Online meeting on June 8th, 2020
The 2020 gathering of current and former scholarship-holders took place under very special circumstances: In view of the COVID-19 pandemic, the Association of Alumni and Scholars decided for the first time to stage a purely virtual gathering. For this reason, a lecture by Dr. Janina Urussowa was streamed on June 8. Around 30 alumni and scholars worldwide participated online.
In her lecture "ALL_INCLUSIVE. The Blue Ocean of Life" the architect and cultural scientist Dr. Janina Urussowa reported on her work as a management consultant, and how she succeeded over the past few years together with companies from various lines of business and artists in developing innovative products for people with disabilities. Urussowa, one of the first scholars of the Daimler and Benz Foundation in 1993, received support for her research into "Development of Urban Space in Metropolises and Concepts of Time in Russian Architecture and Russian Film from 1917 to 1930." Following periods of professional activity with the German Hygiene Museum and at Expo 2000 she transferred to Siemens in Moscow, where she established and headed the Corporate Communication department. "Russia is a very important market for Siemens, so this position presented me with many challenges. I made every effort to match my experience from science and research to the business requirements of this broadly based technology company. Siemens was celebrating its 150th anniversary in Russia, and it was my task to create an image of the enterprise in that country," said Urussowa.
Although she mastered her task very well, Urussowa decided to give her life a new turn after a few years - a comprehensive down-shifting. Together with her life partner she set out on a cruise which took them from Senegal to Martinique in an old fishing boat. "But since we couldn't sail properly, we constantly lost our way and ended up spending six weeks in the Atlantic. Our experiences from that time helped me gain entirely new perspectives: I discovered a new slowness, and I felt as vulnerable as a crab that had deserted its old shell but still hadn't managed to find a new one."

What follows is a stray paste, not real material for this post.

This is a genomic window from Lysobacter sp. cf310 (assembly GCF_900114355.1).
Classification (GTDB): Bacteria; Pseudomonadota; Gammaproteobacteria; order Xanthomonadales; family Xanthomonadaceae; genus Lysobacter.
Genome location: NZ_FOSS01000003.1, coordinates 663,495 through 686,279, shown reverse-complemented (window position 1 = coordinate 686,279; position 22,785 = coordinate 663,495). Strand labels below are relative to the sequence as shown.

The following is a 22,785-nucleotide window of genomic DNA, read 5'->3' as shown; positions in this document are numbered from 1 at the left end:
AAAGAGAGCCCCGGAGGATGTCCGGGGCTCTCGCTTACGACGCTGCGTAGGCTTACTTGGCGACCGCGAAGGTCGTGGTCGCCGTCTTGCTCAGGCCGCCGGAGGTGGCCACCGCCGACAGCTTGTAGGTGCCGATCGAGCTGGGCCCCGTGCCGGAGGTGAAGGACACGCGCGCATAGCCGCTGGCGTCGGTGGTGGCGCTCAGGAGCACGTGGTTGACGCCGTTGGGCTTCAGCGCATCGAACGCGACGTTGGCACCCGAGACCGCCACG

After her return to a frosty turbo-capitalist Moscow in December 2004, Urussowa came across a quote that then came to serve as a leitmotif for her work: "Vulnerability is the birthplace of innovation, creativity and chance": The topos "disability = vulnerability" relates not only to individuals, but also to institutions and the whole of society. "This issue is of personal concern to all of us - and to our business and our culture. At the same time, we don't really know what disability is when we talk about it, and that scares us." If this fear is overcome, she says, new growth opportunities open up nevertheless. Urussowa explained this by example of the project "Acropolis: How I Found My Body" (2014 to 2016): By analogy with a scenic depiction of ancient Greek deities, young people with disabilities posed lying on an underlay - outstandingly interpreted in images by female Russian photographers.
This was followed by fashion projects, for example at the Mercedes-Benz Fashion Week Russia together with the British Higher School of Art and Design. This "rebranding" for a target group with disabilities is a huge market from a global perspective, says Urussowa: After all, the focus here is on 1.2 billion people with a spending power of some 8 trillion dollars annually. Along with designers, technicians and engineers, she succeeded in the following years in winning over numerous globally operating enterprises for innovative applications and products, from clothing to mobility concepts. "People with disabilities have to be innovative, because the world doesn't cater to their requirements. To a certain extent, this applies to all of us. We must therefore help each other to see one another, and ourselves, as worthy and valuable.
Dr. Janina Urussowa
© J. Urussowa